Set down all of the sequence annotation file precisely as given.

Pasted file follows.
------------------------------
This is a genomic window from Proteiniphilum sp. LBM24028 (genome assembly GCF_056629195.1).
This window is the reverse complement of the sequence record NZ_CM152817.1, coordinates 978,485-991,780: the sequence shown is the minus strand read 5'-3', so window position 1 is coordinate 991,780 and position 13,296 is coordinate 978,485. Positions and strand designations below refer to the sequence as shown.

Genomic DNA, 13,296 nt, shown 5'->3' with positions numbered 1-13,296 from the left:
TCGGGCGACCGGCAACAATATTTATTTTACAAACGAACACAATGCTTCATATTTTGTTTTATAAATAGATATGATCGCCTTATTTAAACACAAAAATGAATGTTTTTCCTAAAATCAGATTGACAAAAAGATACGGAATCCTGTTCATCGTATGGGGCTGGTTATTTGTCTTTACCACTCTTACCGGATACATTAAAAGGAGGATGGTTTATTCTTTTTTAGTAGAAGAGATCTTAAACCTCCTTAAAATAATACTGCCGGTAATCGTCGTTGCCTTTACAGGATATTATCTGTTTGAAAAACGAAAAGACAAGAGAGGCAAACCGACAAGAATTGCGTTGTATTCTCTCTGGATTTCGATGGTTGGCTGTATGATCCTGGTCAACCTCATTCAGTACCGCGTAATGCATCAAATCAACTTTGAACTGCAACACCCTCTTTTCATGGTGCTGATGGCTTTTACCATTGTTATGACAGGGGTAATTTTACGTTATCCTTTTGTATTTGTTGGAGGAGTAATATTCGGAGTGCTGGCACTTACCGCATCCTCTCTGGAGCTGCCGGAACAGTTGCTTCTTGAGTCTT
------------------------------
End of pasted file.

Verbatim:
This is a genomic window from Proteiniphilum sp. LBM24028 (genome assembly GCF_056629195.1).
This window is the reverse complement of the sequence record NZ_CM152817.1, coordinates 978,485-991,780: the sequence shown is the minus strand read 5'-3', so window position 1 is coordinate 991,780 and position 13,296 is coordinate 978,485. Positions and strand designations below refer to the sequence as shown.

Genomic DNA, 13,296 nt, shown 5'->3' with positions numbered 1-13,296 from the left:
TCGGGCGACCGGCAACAATATTTATTTTACAAACGAACACAATGCTTCATATTTTGTTTTATAAATAGATATGATCGCCTTATTTAAACACAAAAATGAATGTTTTTCCTAAAATCAGATTGACAAAAAGATACGGAATCCTGTTCATCGTATGGGGCTGGTTATTTGTCTTTACCACTCTTACCGGATACATTAAAAGGAGGATGGTTTATTCTTTTTTAGTAGAAGAGATCTTAAACCTCCTTAAAATAATACTGCCGGTAATCGTCGTTGCCTTTACAGGATATTATCTGTTTGAAAAACGAAAAGACAAGAGAGGCAAACCGACAAGAATTGCGTTGTATTCTCTCTGGATTTCGATGGTTGGCTGTATGATCCTGGTCAACCTCATTCAGTACCGCGTAATGCATCAAATCAACTTTGAACTGCAACACCCTCTTTTCATGGTGCTGATGGCTTTTACCATTGTTATGACAGGGGTAATTTTACGTTATCCTTTTGTATTTGTTGGAGGAGTAATATTCGGAGTGCTGGCACTTACCGCATCCTCTCTGGAGCTGCCGGAACAGTTGCTTCTTGAGTCTT